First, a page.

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that are stories, poetry's like a weaving where fiction is like, you know, you do character development. you show change. it's more linear. you have to have plot, you have to have all these developments that take place. so i needed to teach myself how to do that, and then, um, essays. i find, i'm working on some now besides the essays on our histories. but i'm finding that, you know, that when i do essays, it's a different way of thinking. it's like, um, how do i put together two different notions so that they fit and bring in a topic that, um, put together a topic that will work together as one piece even though it has disparate parts?
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and so i like doing them. it's fascinating. it's a really fascinating process. but it's hard work. and poetry's hard work. and fiction is hard work. it all is. but i still love doing it. >> host: what about the spiritual life affecting your writing life? >> guest: oh, yes. that's it. it does. my ancestors actually speak through me, i think, and, um, the earth is part of my writing. and so my spiritual life very much affects my writing life. >> host: carol woodward tweets in to you, linda hogan, linda, how are your works received by your nation's people? any feedback from your fellow citizens? >> guest: well, to tell you the truth, um, chickasaws are, the chickasaw people i work with are really happy to have me there, and, um, the governor brought me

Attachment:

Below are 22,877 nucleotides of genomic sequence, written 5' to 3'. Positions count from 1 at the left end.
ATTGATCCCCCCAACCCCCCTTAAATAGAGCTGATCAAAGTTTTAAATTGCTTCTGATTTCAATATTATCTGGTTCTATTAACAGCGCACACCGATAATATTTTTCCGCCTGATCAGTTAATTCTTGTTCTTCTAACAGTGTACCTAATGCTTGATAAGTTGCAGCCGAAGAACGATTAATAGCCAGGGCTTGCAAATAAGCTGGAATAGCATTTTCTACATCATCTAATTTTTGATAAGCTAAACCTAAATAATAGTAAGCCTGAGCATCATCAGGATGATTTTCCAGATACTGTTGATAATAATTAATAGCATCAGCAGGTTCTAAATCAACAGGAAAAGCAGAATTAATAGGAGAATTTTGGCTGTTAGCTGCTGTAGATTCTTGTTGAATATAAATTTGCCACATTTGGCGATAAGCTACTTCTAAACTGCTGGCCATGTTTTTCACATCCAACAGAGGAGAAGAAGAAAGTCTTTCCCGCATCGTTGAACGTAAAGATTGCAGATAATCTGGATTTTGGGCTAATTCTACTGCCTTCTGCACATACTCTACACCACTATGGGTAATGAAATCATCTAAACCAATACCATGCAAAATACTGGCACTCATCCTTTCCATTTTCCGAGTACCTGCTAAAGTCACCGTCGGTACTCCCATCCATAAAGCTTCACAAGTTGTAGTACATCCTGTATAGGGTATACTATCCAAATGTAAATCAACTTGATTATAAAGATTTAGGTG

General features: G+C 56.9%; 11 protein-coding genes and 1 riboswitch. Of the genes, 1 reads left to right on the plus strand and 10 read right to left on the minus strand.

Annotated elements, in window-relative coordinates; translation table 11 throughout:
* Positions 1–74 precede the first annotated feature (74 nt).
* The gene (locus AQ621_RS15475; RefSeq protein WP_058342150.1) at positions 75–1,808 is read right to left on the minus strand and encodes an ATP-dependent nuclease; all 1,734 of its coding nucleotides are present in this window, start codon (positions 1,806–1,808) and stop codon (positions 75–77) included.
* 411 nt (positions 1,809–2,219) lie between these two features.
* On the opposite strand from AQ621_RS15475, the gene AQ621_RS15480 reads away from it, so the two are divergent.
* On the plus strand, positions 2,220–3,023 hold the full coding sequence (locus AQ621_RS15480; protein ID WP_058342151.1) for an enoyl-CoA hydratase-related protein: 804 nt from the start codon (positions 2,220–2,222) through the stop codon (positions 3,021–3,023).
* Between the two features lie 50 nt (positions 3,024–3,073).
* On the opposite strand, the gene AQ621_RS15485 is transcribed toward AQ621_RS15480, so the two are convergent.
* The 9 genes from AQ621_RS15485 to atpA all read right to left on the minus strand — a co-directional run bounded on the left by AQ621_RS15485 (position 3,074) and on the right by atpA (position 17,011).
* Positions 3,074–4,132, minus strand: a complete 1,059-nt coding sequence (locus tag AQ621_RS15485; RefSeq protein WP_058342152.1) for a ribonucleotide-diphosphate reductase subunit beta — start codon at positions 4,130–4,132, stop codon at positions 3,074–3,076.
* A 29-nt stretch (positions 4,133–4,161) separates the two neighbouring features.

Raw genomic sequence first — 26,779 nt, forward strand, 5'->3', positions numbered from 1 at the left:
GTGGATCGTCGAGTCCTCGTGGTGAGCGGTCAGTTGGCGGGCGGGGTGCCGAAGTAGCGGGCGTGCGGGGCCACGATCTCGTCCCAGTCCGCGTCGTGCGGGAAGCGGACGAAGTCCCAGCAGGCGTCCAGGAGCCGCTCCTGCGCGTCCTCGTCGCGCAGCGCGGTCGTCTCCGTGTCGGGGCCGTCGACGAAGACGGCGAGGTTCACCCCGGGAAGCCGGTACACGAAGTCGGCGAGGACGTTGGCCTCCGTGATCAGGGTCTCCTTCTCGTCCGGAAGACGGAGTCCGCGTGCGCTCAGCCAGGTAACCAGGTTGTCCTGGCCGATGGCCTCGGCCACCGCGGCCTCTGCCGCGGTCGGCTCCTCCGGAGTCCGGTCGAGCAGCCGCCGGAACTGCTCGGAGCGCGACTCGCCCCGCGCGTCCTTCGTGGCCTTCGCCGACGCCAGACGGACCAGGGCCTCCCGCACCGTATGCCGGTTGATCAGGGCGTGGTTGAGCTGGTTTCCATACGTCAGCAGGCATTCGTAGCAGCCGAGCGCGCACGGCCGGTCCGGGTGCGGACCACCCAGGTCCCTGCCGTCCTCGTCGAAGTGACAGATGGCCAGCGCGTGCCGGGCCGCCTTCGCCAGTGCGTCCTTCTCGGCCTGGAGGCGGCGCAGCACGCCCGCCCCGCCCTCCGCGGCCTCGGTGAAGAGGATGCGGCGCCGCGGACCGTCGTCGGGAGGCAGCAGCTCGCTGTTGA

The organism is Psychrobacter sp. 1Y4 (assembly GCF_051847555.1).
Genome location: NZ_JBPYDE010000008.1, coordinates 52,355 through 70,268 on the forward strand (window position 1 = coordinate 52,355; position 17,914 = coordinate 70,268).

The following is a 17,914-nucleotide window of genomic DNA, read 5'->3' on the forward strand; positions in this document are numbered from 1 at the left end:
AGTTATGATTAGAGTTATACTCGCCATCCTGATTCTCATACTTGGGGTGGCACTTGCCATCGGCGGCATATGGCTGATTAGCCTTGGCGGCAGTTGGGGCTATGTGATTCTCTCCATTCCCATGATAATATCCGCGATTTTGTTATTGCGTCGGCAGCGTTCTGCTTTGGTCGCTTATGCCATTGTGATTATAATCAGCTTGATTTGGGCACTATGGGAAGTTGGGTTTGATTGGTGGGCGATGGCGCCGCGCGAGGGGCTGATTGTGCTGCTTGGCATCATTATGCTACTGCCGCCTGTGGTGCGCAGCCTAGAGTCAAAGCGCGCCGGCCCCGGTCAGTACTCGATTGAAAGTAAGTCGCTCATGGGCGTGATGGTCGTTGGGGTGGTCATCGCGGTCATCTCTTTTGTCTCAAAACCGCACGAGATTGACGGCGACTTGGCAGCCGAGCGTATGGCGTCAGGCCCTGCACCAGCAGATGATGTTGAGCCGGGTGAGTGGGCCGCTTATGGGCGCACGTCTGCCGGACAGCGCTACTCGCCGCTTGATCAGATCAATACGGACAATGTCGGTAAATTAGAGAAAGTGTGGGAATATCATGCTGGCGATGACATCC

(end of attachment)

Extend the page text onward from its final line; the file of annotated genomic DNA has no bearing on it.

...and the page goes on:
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home, he asked what he had to do to bring me in. and so the governor of the nation. the chickasaw nation. and so i said, well, do you need a writer in residence, and he said, yes, and so i changed jobs pretty quickly. and, um, so i will say that probably the majority of people haven't really read my booksment but -- books, but still are happy to have me around doing the things i'm doing and working on, um, our own histories and our own, you know, our own projects. >> host: what does being a pulitzer finalist do to book sales? >> guest: nothing. >> host: nothing? >> guest: nothing. no. i'm a mid-list writer, and my book sales are pretty low even though i'm really read, i'm more -- i'm read more in other countries. >> host: you sell more books in if other countries? >> >> guest: uh-huh.